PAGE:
After an unprecedented turn of events that could have only happened in 2020, Duke volleyball has had three matches postponed over the last two weeks and its two matches at North Carolina moved up to this weekend.
Due to COVID-19 and injury-related issues, both Virginia and Virginia Tech were forced to postpone their matches with the Blue Devils.
Virginia Tech was initially slated to play in Cameron Indoor Stadium this weekend, but contact tracing decimated its roster late last week. On top of injuries, the Hokies suddenly found themselves 12 players short and in no position to take on Duke on the road.
Virginia was a different and stranger story. Last Friday, shortly after the Blue Devils swept the Cavaliers 3-0 in the first of two matches, Virginia decided that it would no longer be able to compete in the second match the next day. Like Virginia Tech, the Cavaliers’ roster was in shambles due to COVID-19 contact tracing and prior injuries. While no players tested positive or were injured between the two scheduled matches, Virginia still decided it couldn’t compete the next night, postponing its matches for this weekend as well.
“We were extremely disappointed we didn't get to play Saturday night,” Duke head coach Jolene Nagel said.
Because North Carolina was initially supposed to play Virginia this weekend, both the Blue Devils and Tar Heels found themselves with an empty weekend on their schedules. Originally slated to match up Oct. 23 and Oct. 25, Nagel and North Carolina head coach Joe Sagula quickly decided to push their two matches to this Friday at 6:30 p.m. and Sunday at 5:30 p.m. to fill the empty spots.
Now that the COVID-induced chaos has been handled logistically, Duke finds itself in another difficult situation, this time on the court. Under its original schedule, the 14th-ranked Blue Devils would’ve had six matches under their belt before traveling to Carmichael Arena to take on their Tobacco Road rivals. Now, Duke will enter its toughest matches of the season with half as much experience as it expected.
“It’s a bummer, for sure,” Nagel said. “But you know what? With this time of COVID, we're just grateful for the opportunity to compete and play. It's [two] weeks earlier than we would have originally played, but I feel like if you've got an open date and you've got two healthy teams right now, let's get the matches in.”
What makes North Carolina (1-1, 1-1 in the ACC) such a threatening opponent is its remarkably versatile roster. Just about any player can cover multiple positions on the floor, which means that there are limitless possibilities for formations and plays.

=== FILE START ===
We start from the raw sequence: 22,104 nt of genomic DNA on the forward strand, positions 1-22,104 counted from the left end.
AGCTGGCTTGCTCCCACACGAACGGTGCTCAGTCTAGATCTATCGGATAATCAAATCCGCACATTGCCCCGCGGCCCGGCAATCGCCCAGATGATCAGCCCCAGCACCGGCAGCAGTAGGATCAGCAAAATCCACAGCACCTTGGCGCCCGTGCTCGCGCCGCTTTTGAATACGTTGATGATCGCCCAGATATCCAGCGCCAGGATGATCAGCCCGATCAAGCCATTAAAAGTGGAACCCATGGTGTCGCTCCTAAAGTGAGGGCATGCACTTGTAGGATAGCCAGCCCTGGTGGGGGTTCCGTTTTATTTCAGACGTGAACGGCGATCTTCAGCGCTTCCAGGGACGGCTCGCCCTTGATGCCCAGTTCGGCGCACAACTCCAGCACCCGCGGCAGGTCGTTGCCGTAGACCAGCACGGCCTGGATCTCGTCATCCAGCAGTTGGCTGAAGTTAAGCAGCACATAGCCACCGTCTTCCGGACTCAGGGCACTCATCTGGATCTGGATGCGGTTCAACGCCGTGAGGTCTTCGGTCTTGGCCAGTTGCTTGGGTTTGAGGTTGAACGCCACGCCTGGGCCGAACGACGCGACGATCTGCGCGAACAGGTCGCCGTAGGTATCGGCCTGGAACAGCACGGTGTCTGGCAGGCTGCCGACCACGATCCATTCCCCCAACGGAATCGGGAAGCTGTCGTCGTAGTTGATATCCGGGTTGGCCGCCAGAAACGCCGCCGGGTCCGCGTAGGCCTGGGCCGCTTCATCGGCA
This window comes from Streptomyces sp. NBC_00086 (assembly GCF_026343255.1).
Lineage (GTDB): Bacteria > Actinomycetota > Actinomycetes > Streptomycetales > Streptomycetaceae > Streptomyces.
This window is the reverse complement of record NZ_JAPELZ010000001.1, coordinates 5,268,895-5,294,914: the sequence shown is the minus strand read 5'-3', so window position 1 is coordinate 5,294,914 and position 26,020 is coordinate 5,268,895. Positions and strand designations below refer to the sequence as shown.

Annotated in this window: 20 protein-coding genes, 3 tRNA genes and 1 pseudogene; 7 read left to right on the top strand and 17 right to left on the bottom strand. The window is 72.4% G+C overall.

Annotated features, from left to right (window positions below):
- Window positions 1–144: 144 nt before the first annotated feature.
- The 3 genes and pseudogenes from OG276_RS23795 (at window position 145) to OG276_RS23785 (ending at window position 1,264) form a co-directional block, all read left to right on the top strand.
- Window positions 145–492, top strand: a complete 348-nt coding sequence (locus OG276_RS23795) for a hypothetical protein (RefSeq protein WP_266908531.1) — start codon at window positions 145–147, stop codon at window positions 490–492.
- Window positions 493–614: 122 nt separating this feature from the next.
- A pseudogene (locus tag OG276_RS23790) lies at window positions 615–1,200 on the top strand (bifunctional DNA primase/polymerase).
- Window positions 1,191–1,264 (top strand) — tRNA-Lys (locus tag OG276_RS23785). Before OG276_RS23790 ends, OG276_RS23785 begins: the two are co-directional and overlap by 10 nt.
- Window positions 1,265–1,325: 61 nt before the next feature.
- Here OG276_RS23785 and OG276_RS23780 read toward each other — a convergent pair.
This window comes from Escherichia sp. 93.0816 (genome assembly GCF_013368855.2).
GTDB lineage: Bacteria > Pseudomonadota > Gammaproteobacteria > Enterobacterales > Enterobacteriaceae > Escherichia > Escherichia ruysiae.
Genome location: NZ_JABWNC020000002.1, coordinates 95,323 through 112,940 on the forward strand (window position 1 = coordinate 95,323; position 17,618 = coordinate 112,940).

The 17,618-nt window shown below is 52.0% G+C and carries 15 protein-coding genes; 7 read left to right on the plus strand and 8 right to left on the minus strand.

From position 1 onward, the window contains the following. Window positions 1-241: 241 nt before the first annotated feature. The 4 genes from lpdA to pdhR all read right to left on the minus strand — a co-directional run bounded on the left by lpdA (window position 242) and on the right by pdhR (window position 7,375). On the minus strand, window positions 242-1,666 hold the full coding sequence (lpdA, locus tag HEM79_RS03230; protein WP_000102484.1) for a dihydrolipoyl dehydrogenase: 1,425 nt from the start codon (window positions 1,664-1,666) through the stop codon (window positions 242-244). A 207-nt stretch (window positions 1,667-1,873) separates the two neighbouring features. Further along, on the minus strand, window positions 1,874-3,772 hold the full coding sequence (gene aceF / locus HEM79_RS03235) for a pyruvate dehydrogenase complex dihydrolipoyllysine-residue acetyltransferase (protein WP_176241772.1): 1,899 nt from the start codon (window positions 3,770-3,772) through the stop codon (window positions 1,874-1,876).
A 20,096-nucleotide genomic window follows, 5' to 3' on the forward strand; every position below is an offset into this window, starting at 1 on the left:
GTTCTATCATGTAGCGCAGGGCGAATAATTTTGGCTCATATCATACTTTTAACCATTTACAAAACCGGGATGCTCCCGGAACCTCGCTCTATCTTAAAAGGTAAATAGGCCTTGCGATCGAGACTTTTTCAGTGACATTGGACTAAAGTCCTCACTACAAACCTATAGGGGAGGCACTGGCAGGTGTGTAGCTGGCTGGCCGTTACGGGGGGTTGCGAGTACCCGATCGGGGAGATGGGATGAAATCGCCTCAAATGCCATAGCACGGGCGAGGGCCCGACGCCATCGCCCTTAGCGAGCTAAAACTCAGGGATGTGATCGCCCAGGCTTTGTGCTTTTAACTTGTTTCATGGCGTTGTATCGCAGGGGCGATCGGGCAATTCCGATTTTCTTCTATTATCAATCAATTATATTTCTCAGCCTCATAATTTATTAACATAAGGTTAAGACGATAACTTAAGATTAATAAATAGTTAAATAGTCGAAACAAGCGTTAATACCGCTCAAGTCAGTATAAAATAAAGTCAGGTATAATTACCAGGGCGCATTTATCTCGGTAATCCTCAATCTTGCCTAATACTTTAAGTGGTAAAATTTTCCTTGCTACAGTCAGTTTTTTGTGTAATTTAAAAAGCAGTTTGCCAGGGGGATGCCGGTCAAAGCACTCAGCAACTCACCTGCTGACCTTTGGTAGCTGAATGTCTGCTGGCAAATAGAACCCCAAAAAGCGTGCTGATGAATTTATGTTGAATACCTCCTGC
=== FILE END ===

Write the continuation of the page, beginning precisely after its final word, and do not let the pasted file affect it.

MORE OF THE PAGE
“[North Carolina] moved their players around quite a bit,” Nagel said. “And they have so many different looks that I think that's a little bit of a challenge, because depending on how many sets you play they could have a few different lineups. They've been moving things around quite a bit so I think that's gonna be a challenge.”
This adjustable offense was one of the reasons the Tar Heels dismantled Duke so efficiently last year en route to 3-1 and 3-0 victories. Their greatest strength was adapting on the fly to limit the Blue Devils’ successes and exploit their weaknesses, especially late in sets. In the final points, Duke tended to crumble under the pressure and fail to adapt to the ever-changing North Carolina offense.
“I think there’s going to be some very tough moments and I think it’s going to be important for our team to hang in there mentally,” Nagel said. “I think probably the mental piece will be our biggest challenge.”
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Of course, neither the Tar Heels nor the Blue Devils are the same team as they were last year.
With senior outside hitter Payton Schwantz fully healthy and leading the charge this season, Duke (3-0, 3-0) has been playing with poise that was nowhere to be seen previously. Communication errors that plagued the team last season have all but vanished and aggression is at an all-time high, as evident by the Blue Devils’ No. 3 national ranking in blocks per set.
On the other hand, North Carolina has added some new pieces to an already exceptional roster.
“They do have some new players,” Nagel said. “They’re starting two freshmen: a freshman outside and a freshman middle that we haven’t really gotten to play against before. And they have a transfer middle blocker as well that’s played some middle and some right-side. So we’ve got a few different things that we’ve got to prepare for that they didn’t have last year.”
There will be no room for errors or hesitation if Duke wants to keep its perfect record intact. Blockers will need to be fearless and hitters will need to be aggressive.
If the Blue Devils can take a page out of the Tar Heels’ book and adjust to their opponent on short notice, however, both matches are certainly winnable.